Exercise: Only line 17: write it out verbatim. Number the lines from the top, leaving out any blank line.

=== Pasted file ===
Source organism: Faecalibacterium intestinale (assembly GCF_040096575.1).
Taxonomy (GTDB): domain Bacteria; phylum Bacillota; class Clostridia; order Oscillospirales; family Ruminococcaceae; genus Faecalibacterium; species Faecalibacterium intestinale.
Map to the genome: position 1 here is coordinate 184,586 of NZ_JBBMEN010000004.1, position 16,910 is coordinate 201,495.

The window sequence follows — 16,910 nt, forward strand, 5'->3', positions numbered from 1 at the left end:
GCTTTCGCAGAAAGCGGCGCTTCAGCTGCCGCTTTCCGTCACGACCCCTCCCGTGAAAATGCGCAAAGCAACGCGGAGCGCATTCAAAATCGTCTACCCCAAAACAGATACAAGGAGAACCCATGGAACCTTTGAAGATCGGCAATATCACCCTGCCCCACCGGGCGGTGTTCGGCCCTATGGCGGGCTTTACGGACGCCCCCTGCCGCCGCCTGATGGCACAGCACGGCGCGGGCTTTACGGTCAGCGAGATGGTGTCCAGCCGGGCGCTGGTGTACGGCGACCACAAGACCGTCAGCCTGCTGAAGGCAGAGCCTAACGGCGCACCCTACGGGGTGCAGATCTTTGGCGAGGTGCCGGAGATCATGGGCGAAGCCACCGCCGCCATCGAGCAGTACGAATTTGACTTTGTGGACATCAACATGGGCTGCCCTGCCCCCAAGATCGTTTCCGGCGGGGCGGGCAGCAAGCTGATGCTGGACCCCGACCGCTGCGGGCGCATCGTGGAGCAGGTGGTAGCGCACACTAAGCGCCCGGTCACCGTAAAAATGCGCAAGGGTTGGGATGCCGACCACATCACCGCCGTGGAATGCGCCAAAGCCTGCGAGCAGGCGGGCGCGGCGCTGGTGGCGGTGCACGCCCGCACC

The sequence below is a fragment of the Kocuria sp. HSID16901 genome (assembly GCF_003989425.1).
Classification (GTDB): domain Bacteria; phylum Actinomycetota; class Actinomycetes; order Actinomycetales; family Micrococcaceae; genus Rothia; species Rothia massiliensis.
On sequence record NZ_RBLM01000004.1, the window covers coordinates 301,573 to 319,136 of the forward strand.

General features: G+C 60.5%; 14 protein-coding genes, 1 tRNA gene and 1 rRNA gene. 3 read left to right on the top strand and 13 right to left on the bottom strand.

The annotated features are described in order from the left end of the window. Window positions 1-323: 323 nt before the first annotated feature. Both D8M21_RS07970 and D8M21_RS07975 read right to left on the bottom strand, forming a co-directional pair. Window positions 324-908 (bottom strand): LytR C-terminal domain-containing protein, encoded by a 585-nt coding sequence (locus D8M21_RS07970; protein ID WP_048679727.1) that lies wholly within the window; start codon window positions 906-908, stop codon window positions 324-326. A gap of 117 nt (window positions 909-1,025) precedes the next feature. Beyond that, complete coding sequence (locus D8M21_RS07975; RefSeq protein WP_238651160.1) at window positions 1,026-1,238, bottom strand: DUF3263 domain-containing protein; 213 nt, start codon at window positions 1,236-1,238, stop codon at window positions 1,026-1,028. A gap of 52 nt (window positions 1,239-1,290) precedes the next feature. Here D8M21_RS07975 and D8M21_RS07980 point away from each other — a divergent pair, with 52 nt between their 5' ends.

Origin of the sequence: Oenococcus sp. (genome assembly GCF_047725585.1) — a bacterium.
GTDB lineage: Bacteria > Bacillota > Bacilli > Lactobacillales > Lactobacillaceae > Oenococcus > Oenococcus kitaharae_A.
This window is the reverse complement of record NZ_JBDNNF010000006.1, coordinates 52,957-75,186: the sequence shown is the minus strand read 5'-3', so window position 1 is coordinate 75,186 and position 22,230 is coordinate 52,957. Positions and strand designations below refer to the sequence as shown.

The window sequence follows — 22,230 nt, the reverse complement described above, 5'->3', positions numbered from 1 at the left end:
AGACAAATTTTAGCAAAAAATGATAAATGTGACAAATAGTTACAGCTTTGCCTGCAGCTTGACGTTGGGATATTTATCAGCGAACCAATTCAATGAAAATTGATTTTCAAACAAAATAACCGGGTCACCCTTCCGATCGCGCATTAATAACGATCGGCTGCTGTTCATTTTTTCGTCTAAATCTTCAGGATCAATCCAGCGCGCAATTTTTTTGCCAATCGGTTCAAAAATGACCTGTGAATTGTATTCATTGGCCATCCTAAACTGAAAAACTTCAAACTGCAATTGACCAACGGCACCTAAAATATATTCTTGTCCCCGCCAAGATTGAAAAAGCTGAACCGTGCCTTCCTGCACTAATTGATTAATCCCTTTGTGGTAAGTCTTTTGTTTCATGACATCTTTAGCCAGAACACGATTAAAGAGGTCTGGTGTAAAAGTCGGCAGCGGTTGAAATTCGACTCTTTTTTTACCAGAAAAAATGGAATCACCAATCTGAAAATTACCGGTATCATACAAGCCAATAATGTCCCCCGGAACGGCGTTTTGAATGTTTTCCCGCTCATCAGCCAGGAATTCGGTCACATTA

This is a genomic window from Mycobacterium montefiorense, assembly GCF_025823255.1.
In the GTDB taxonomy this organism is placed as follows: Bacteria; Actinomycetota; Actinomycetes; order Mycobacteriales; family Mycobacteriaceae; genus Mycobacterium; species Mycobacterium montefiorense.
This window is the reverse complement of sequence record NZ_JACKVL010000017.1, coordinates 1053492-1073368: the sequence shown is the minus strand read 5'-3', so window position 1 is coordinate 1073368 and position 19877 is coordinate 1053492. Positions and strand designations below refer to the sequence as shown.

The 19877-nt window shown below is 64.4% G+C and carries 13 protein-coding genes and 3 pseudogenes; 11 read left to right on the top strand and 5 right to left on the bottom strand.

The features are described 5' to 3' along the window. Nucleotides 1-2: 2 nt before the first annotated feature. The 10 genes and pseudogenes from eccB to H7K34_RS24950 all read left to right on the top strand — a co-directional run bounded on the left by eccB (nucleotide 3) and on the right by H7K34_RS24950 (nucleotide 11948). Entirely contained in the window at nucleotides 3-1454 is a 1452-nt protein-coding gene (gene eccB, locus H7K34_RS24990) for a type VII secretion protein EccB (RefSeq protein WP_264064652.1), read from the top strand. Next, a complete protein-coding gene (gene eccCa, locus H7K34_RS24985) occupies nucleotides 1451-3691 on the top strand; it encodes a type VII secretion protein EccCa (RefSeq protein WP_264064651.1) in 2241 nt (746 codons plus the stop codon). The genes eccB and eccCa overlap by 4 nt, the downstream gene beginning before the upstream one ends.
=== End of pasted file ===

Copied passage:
In the GTDB taxonomy this organism is placed as follows: Bacteria; Actinomycetota; Actinomycetes; order Mycobacteriales; family Mycobacteriaceae; genus Mycobacterium; species Mycobacterium montefiorense.